Staid, responsible Elodie Buchanan is the eldest of ten sisters living in a small English market town in 1861. The girls’ father is a plant hunter, usually off adventuring through the jungles of China.

Then disaster strikes: Mr. Buchanan fails to collect an extremely rare and valuable orchid, meaning that he will be thrown into debtors’ prison and the girls will be sent to the orphanage or the poorhouse. Elodie’s father has one last chance to return to China, find the orchid, and save the family—and this time, thanks to an unforeseen twist of fate, Elodie is going with him. Elodie has never before left her village, but what starts as fear turns to wonder as she adapts to seafaring life aboard the tea clipper The Osprey, and later to the new sights, dangers, and romance of China.

But even if she can find the orchid, how can she find herself now that staid, responsible Elodie has seen how much the world has to offer?

Release Date: March 8, 2016 (TODAY!!!)

I was a huge fan of Waller’s first young adult novel, A Mad, Wicked Folly, so when Penguin sent me an advanced copy of The Forbidden Orchid, I was pretty excited.

To be honest with you, I wasn’t familiar at all with the concept of plant hunters during the Victorian Era, and here in America we learn very little about the Opium Wars.  In world history we just touch on them, and I’m pretty sure my teacher just said, “Then there was the Opium Wars. Moving on…”  I really appreciate this about Waller, because I made the same comment about A Mad, Wicked Folly.  She is really touching on subjects that American readers will benefit from learning through her historical fiction.

Some of the same themes run throughout The Forbidden Orchid as in A Mad, Wicked Folly, and there is a very similar formula.  Formula: Privileged upper middle class British teen girl + patriarchal society of England (interesting considering there was a powerful Queen on the throne during BOTH novels) + familial duties + said character’s sense of adventure/individuality + character wanting more than the privileged life she already has.  I’m totally okay with this formula in Waller’s novels, because it works.  The characters are so wonderfully developed with the flaws of those who come from privilege, and they are frequently made to check that privilege when dealing with other characters.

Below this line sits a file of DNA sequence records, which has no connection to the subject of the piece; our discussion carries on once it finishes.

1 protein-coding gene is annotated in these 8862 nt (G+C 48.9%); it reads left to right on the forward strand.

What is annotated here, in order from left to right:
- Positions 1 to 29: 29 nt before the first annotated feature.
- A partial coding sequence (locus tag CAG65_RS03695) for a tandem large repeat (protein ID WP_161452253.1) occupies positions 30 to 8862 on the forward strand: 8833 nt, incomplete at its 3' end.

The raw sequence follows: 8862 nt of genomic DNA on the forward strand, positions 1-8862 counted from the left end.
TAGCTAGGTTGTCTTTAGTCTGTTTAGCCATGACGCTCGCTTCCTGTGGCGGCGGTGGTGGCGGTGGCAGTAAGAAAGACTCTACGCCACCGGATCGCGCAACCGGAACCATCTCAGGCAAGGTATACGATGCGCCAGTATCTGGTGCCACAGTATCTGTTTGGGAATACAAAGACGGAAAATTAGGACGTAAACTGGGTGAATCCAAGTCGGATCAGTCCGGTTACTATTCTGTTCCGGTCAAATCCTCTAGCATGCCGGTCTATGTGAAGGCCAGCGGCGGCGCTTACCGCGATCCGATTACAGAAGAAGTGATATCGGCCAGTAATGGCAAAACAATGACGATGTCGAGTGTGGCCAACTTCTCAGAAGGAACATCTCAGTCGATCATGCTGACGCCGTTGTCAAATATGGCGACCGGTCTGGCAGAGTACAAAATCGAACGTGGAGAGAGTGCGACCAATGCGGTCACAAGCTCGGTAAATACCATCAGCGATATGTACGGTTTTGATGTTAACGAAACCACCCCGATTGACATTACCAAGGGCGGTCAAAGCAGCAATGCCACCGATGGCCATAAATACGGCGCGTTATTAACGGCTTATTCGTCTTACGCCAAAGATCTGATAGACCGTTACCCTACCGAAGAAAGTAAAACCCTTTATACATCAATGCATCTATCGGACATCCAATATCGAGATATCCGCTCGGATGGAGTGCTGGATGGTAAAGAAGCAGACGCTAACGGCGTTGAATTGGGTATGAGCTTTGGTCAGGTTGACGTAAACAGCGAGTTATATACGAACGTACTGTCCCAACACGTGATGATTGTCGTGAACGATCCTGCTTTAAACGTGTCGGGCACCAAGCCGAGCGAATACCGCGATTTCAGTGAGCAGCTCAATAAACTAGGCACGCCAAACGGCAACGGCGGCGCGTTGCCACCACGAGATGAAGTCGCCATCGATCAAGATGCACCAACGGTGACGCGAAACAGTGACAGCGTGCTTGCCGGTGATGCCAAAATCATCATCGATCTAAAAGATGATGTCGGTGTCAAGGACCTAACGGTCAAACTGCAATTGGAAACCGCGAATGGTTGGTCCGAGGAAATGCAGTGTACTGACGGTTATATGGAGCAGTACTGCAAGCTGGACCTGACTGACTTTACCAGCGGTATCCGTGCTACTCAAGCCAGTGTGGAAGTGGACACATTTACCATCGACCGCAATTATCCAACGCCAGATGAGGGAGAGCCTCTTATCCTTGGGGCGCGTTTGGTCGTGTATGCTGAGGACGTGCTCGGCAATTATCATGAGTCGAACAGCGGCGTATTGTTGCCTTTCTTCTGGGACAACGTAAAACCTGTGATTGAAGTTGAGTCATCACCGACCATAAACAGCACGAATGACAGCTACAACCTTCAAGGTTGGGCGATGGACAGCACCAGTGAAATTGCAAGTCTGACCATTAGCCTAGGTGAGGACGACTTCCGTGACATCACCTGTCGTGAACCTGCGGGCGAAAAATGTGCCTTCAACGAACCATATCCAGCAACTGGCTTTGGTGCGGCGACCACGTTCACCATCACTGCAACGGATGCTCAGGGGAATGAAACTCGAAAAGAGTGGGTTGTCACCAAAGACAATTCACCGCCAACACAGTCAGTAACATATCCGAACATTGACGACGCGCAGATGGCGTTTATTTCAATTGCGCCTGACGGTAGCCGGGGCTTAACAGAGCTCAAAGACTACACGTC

Similar themes that show up in both: Romance (obviously as it is a Young Adult novel), Political Climate, and Women’s Rights.  However, much like in A Mad, Wicked Folly, the romance really takes a back seat to the primary focus of the novel.  Waller is excellent at constructing a meaningful romantic relationship without having the primary plot take a hit in favor of making a character swoon constantly in narration.

Elodie really evokes some Ingrid Michaelson songs to me, as I think Michaelson has an exotic voice/sound that would really appeal to this character.  So for me, I’m going to characterize Elodie with one song:  Are We There Yet. “They say that home is where the heart is/I guess I haven’t found my home/And we keep driving round in circles/Afraid to call this place our own”  Even though Elodie has a home and lives comfortably with her family there is just something missing.  So Michaelson’s pleading voice repeating Home, Home, Home just really feels like it could be Elodie questioning her purpose in life.

Splitting the novel into parts was a great way to avoid boring narrative where the time jumps were due to the long nature of travel from England to China.  I really only found the book lagging toward the beginning, but I think it suits the dull nature of Elodie’s existence in Kent versus the quicker paced last half of the novel, as she is finally experiencing travel and plant hunting.

Overall I really enjoyed this novel and read most of it in one sitting.

4.5 Bards